Oh hell no…........... you don’t know what you’re dealing with . . . . . . . . .

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Tony_S

442 posts in 1827 days


#10 posted 03-06-2013 01:38 AM

Sorry for continuing the derail…

Kazooman
The info that Charles Neil gave on the round over/beading bit is 100% correct.
Ive used numerous different brand names over the years, Velepec, Dimar, Whiteside, Freud and probably 2 or 3 more that I don’t recall the brand names of. No issues with putting smaller bearings on any of them to cut a bead.

Freud even suggests/recommends it on their website.

http://www.freudtools.com/p-143-rounding-over-bits.aspx

Like Charles Neil or not…you owe him an apology.

-- Wisdom begins in wonder. Socrates

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a1Jim

112806 posts in 2321 days


#11 posted 03-06-2013 01:41 AM

Kazooman
What he said was correct ,I’ve done it myself.Perhaps if you watch it again you might understand it better.I guess how people come across to us might be a reflection of how we view people in general . Your entitled to your opinion and I mine. Charles is very knowledgeable and kind and giving person,He helps anyone that emails him with questions with out asking for anything in return (like Handtooler),he has built the things of beauty an auctioned them off to send the proceeds to people in need.There are many other things I could list that would only embarrass him.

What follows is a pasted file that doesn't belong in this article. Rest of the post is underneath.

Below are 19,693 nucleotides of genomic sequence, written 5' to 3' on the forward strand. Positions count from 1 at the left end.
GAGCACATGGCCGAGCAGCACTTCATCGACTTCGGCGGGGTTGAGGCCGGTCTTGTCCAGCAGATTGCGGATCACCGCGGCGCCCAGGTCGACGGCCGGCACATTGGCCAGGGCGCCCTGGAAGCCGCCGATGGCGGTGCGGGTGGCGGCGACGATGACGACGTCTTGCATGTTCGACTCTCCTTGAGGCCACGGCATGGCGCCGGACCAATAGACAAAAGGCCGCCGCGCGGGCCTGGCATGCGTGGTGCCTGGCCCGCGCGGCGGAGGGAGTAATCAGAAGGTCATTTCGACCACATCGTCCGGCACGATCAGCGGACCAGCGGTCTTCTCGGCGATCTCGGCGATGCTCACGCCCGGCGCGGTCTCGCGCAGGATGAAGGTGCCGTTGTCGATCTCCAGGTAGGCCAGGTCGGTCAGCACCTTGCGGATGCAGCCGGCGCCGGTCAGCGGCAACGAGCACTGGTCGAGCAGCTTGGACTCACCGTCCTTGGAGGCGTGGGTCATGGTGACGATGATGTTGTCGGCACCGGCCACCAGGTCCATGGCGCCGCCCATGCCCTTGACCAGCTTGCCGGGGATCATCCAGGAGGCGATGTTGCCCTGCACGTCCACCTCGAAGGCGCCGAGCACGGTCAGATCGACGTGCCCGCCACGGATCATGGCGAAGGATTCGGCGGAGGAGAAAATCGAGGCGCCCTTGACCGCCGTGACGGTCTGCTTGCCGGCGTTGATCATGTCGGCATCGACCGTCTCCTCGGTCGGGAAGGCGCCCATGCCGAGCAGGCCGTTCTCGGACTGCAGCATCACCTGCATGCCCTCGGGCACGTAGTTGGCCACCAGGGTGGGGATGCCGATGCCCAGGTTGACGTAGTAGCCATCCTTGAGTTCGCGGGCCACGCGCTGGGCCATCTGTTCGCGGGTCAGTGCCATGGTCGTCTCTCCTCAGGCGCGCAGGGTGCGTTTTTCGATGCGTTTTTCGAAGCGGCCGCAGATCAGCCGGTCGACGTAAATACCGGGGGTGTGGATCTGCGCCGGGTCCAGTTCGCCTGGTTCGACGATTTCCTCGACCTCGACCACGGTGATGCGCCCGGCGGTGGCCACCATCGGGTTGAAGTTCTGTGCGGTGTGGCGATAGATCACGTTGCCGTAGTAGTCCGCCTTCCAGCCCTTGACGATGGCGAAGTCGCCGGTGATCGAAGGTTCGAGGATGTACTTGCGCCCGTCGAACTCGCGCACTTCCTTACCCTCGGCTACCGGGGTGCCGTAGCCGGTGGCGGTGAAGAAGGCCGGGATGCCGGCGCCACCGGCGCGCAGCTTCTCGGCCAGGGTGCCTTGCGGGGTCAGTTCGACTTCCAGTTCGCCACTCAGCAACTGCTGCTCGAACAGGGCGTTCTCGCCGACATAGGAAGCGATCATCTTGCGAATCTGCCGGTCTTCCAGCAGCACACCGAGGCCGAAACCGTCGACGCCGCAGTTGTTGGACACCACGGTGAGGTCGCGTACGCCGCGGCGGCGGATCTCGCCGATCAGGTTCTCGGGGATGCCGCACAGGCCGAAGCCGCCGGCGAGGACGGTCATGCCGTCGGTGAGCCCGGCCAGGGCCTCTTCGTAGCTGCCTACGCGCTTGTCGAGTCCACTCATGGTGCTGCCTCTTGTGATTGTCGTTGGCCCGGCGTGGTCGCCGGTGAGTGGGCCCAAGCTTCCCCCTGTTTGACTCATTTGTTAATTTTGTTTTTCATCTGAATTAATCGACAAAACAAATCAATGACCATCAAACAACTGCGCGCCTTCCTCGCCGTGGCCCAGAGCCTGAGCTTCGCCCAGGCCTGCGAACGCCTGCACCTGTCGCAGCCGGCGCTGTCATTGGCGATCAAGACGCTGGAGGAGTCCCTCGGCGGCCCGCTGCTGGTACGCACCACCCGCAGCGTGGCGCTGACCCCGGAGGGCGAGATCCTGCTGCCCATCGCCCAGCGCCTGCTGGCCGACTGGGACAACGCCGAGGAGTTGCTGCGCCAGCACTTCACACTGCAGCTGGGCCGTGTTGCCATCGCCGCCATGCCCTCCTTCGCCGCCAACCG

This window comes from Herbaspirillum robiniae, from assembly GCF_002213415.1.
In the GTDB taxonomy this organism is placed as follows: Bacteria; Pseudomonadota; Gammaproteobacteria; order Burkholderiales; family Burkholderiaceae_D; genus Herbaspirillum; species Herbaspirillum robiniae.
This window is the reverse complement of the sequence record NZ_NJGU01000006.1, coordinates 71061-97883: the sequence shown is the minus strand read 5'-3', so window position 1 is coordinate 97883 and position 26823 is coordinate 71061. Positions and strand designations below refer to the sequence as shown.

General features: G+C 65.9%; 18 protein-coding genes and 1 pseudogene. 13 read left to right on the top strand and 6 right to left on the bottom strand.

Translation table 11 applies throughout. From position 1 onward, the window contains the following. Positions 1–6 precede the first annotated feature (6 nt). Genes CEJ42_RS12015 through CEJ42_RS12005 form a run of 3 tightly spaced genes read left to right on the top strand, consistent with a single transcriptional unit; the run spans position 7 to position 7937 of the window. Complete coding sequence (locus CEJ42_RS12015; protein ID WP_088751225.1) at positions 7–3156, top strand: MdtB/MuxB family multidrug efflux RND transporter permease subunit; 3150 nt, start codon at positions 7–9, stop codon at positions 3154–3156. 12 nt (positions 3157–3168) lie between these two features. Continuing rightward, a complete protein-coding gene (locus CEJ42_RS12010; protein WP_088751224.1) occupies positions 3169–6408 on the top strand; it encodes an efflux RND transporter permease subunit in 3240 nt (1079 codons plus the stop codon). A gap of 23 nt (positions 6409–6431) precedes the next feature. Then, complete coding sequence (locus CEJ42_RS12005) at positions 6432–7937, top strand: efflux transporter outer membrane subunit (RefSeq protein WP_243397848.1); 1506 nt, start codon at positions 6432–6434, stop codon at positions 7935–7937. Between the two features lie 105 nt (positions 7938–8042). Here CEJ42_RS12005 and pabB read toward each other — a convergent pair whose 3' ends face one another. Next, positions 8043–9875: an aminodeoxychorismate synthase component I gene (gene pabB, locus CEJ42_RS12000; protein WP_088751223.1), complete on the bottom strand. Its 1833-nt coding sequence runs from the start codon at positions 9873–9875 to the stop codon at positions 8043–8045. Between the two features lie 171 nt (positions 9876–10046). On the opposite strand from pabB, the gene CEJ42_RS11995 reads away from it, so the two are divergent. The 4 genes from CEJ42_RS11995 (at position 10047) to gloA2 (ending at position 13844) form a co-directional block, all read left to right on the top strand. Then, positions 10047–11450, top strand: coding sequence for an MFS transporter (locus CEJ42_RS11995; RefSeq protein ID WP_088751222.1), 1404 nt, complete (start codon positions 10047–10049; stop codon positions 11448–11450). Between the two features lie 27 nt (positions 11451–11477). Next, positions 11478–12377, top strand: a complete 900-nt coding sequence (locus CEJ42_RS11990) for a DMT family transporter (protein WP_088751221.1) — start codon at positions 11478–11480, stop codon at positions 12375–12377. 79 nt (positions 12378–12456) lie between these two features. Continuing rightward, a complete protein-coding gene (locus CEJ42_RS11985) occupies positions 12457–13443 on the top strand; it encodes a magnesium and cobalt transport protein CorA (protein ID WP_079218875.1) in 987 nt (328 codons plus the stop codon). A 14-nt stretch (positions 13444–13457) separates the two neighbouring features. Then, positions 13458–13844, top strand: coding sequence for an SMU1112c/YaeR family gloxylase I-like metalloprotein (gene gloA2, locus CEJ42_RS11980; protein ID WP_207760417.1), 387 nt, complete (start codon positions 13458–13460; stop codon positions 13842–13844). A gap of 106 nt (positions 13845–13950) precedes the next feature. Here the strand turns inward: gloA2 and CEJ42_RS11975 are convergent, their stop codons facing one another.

So I guess it’s up them who know him and others to evaluate who the A-hole is.

James
Charles is from the south and is what I call down home folks (real people) His delivery is just who he is. I have no problem with it. This might be a generational thing or a regional thing. One thing I know is he is more knowledgeable than any of the faster talking TV or on line woodworking personalities .

Bill I’m sorry for high jacking your thread. I will not post anymore on this thread.

-- http://artisticwoodstudio.com Custom furniture

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Greg..the Cajun Wood Artist

5252 posts in 2052 days


#12 posted 03-06-2013 01:58 AM

I have also changed bearings on a roundover bit numerous times to achieve beading..
I use a lightweight oil on bearings to lube them…everything from router bearings to thrust and guide bearings on my bandsaw. whenever I clean bearings to remove pitch or crud and then lube them after soaking with acetone.

-- Each step of every Wood Art project I design and build is considered my masterpieceā€¦ because I want the finished product to reflect the quality and creativeness of my work

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ward63

327 posts in 1831 days


#13 posted 03-06-2013 02:15 AM

I’ve used graphite in the past and it has worked great.

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Dallas

3167 posts in 1231 days


#14 posted 03-06-2013 02:46 AM

Bear fat.

-- Improvise.... Adapt...... Overcome!

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gfadvm

11478 posts in 1434 days


#15 posted 03-06-2013 02:48 AM

I soak all my router bits in “Bug and Tar Remover” from the auto parts store to keep them clean. This also seems to keep the bearings well lubricated.

-- " I'll try to be nicer, if you'll try to be smarter" gfadvm